|Tulips in a Pottery Vase, 1912|
|Tulips - The Blue Jug, 1919|
What a treat to see so many Peploes all at once. (This was the first major exhibition for 30 years.) It was fascinating to see how the French influence in his work developed, how he dallied with Manet, then van Gogh, took some ideas from Pissarro, then embraced Cézanne ... you could feel the buzz of all these ideas and colours spilling out of the paintings.
And I loved how his tulips went from van Gogh impasto (look at that sunflower yellow background) to such sinuous elegance that they seem to be dancing across the frame.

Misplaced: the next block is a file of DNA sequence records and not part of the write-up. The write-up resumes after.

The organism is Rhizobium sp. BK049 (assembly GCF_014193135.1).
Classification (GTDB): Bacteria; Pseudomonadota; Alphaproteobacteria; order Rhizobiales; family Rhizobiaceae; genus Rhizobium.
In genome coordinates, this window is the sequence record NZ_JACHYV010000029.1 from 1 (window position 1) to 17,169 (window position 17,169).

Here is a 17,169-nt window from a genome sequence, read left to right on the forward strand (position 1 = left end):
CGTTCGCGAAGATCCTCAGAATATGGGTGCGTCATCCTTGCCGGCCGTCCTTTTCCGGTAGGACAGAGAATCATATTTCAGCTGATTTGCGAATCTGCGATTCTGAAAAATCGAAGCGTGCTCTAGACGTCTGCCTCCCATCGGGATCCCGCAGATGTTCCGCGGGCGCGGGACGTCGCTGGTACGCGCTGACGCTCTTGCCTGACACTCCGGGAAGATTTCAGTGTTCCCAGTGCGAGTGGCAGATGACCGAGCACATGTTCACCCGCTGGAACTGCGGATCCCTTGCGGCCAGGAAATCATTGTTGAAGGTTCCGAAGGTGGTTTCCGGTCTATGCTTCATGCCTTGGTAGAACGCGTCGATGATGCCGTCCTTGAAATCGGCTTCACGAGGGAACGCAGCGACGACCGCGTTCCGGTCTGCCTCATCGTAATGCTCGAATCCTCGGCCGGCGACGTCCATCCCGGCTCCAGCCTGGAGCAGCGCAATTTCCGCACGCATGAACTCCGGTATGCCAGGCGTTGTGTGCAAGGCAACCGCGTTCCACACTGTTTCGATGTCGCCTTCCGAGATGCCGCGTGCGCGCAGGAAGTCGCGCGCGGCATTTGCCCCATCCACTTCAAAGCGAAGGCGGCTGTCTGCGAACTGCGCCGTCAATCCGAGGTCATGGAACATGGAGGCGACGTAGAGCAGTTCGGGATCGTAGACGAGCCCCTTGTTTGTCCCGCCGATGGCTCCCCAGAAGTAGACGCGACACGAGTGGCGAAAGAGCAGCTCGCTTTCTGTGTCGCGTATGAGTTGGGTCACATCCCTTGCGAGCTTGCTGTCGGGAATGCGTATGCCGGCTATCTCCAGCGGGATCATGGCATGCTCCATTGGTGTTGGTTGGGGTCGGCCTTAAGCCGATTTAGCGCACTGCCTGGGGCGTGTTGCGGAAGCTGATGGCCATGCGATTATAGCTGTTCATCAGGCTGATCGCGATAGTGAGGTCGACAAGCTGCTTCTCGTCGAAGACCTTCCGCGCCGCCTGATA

Much as I loved it, though, it couldn't top last year's FCB Cadell exhibition and Cadell's wonderful northern light and glittering reflections.
This time, on my way out, I remembered to cross the road to see Charles Jencks's Landform - easy to miss if, like me, you always walk up from the airport bus stop. A few years ago, I was lucky enough to visit his Garden of Cosmic Speculation.
But what made my day was discovering the most charming, old-fashioned allotments you could imagine within the gallery grounds. Fruit trees, roses, peonies ... I'd never noticed them before as I always walk the other way. Now I want to know why there isn't a kitchen garden at the Tate.